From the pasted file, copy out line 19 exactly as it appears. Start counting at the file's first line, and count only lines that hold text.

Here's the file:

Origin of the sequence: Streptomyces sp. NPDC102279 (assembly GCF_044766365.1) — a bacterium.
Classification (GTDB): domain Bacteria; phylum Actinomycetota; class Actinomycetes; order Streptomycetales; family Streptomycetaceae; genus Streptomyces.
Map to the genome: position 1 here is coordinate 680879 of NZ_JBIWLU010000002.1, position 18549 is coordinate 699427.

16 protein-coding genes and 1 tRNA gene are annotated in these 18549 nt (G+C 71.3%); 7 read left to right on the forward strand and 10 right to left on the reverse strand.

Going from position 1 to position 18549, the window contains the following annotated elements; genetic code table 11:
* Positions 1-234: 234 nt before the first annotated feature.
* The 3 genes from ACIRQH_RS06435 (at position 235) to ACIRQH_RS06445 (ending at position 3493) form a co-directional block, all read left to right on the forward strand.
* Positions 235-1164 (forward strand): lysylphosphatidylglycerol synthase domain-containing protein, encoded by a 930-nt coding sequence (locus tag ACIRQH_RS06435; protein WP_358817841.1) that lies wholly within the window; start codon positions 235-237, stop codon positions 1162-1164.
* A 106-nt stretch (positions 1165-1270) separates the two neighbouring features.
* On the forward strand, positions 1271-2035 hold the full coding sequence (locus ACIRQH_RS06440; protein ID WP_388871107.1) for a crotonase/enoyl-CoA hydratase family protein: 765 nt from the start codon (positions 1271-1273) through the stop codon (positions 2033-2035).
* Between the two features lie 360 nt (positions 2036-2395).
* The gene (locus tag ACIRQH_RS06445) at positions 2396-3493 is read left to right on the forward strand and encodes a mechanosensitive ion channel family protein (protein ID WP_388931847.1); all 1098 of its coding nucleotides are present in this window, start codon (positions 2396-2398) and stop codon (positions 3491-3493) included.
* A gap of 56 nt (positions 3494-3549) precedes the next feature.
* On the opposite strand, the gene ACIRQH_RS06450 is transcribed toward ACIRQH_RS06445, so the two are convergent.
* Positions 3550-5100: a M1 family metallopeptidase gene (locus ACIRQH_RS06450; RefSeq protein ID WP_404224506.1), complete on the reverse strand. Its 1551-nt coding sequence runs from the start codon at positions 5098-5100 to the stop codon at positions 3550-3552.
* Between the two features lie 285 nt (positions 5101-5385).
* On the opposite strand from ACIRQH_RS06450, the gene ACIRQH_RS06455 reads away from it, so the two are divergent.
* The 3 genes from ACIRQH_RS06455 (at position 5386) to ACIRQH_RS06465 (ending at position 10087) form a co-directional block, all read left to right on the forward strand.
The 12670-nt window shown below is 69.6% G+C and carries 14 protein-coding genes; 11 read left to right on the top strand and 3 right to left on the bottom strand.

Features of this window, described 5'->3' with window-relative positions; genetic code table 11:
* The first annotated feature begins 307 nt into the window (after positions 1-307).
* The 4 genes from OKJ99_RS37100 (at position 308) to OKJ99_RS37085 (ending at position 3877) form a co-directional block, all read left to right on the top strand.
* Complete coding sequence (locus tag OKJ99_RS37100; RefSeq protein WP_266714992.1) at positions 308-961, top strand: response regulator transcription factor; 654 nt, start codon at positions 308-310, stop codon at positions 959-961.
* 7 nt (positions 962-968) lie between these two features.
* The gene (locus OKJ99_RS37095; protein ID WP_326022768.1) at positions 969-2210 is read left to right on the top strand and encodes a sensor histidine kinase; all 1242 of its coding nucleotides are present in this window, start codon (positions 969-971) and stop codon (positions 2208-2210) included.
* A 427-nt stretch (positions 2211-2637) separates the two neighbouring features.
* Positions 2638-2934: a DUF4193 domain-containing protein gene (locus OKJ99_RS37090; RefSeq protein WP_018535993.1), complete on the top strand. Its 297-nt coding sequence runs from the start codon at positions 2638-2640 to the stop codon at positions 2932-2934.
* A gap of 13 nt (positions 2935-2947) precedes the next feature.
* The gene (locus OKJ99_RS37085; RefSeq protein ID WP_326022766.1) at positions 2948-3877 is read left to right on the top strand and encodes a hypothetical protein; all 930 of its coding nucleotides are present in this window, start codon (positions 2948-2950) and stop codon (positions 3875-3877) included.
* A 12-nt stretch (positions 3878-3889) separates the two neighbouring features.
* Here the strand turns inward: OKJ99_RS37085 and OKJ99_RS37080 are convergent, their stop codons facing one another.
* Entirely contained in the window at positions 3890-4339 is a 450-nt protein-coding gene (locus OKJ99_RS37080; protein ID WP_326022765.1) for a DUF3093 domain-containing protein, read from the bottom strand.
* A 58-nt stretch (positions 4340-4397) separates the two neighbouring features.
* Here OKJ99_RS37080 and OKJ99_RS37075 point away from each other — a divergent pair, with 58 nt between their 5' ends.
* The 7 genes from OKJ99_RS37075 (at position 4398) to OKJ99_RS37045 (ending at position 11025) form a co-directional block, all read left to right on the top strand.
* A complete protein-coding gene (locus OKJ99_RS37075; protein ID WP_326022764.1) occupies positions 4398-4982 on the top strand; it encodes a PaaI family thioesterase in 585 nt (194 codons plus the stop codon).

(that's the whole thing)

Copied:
The 12670-nt window shown below is 69.6% G+C and carries 14 protein-coding genes; 11 read left to right on the top strand and 3 right to left on the bottom strand.